Breweries 'fixing beer prices for decades'

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21 Aug, 2013 Updated Wed 21 Aug 2013 09:25 CEST
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Germany's breweries have allegedly been conspiring to fix beer prices for the past 20 years in a scandal more widespread than initially thought, a report has revealed. They could now face hundreds of millions of euros in fines.

Initially it was thought that illegal price fixing only took place between 2006 and 2008, but a report seen by Germany’s Focus news magazine has suggested this was “most likely just the tip of the iceberg” and that it may have been the case for just under two decades.

There was a widespread investigation earlier this year, in which Veltins and Bitburger bosses both admitted to secretly agreeing, via telephone, to raising beer prices before industry meetings.

This information would then be passed onto smaller brewers who would then too have to raise prices in order to keep up with the competition – causing a knock-on effect that would see beer prices pushed up across the market.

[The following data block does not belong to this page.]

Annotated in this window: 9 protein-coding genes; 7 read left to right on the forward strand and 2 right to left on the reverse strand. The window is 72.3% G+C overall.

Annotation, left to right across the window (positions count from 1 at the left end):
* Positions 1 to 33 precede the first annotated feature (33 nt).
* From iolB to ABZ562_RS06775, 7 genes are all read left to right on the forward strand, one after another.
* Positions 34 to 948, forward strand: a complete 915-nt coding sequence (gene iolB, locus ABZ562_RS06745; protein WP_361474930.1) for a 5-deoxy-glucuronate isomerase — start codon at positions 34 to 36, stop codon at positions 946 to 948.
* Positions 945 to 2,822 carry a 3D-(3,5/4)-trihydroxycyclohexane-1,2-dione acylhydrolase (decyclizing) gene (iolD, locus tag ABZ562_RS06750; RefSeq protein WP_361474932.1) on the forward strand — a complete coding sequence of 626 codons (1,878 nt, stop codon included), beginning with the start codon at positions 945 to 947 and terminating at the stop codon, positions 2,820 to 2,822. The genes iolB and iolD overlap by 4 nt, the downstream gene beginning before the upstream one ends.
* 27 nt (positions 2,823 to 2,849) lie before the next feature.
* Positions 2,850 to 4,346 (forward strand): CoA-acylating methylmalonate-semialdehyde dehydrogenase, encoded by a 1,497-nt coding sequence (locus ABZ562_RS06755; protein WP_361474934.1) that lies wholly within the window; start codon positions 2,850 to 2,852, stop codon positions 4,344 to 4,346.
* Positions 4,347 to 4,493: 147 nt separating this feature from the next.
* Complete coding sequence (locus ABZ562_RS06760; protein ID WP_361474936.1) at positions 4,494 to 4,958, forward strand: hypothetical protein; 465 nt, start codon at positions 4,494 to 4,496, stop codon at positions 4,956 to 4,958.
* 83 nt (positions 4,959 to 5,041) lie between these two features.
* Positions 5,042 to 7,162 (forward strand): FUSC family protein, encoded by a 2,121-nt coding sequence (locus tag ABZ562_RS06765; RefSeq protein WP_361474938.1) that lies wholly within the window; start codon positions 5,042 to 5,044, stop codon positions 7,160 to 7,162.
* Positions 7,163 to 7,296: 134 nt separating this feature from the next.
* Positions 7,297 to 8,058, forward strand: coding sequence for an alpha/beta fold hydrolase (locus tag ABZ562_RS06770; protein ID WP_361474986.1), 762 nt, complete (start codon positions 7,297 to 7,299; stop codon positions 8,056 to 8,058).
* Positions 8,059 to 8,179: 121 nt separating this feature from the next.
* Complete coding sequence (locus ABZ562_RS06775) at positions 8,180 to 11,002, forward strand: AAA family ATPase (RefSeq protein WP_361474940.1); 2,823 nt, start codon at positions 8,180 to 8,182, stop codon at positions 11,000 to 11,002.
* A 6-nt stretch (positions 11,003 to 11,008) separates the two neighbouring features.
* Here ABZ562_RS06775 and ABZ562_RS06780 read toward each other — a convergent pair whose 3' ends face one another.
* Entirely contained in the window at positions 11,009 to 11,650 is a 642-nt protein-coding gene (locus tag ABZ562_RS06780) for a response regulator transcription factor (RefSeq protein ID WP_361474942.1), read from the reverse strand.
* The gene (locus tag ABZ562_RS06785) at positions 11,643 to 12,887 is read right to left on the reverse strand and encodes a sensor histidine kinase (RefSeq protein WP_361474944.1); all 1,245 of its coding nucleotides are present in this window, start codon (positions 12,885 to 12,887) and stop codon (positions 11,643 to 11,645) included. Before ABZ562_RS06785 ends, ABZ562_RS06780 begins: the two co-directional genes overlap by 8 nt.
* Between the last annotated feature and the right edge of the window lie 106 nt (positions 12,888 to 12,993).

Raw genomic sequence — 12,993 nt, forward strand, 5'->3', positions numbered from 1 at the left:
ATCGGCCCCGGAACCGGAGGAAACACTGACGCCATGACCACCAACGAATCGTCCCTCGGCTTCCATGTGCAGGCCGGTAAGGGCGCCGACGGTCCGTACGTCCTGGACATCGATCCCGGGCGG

In an interview at Veltins on January 31st this year Veltin's head Volker Kuhl admitted to private discussions on the side of industry get-togethers. So too did Bundesliga sponsor Bitburger, and the brewery association of western state North Rhine-Westphalia, although no companies have been formally named.

If the claims are true, those involved could face huge fines.

The Local/jcw



2013/08/21 09:25

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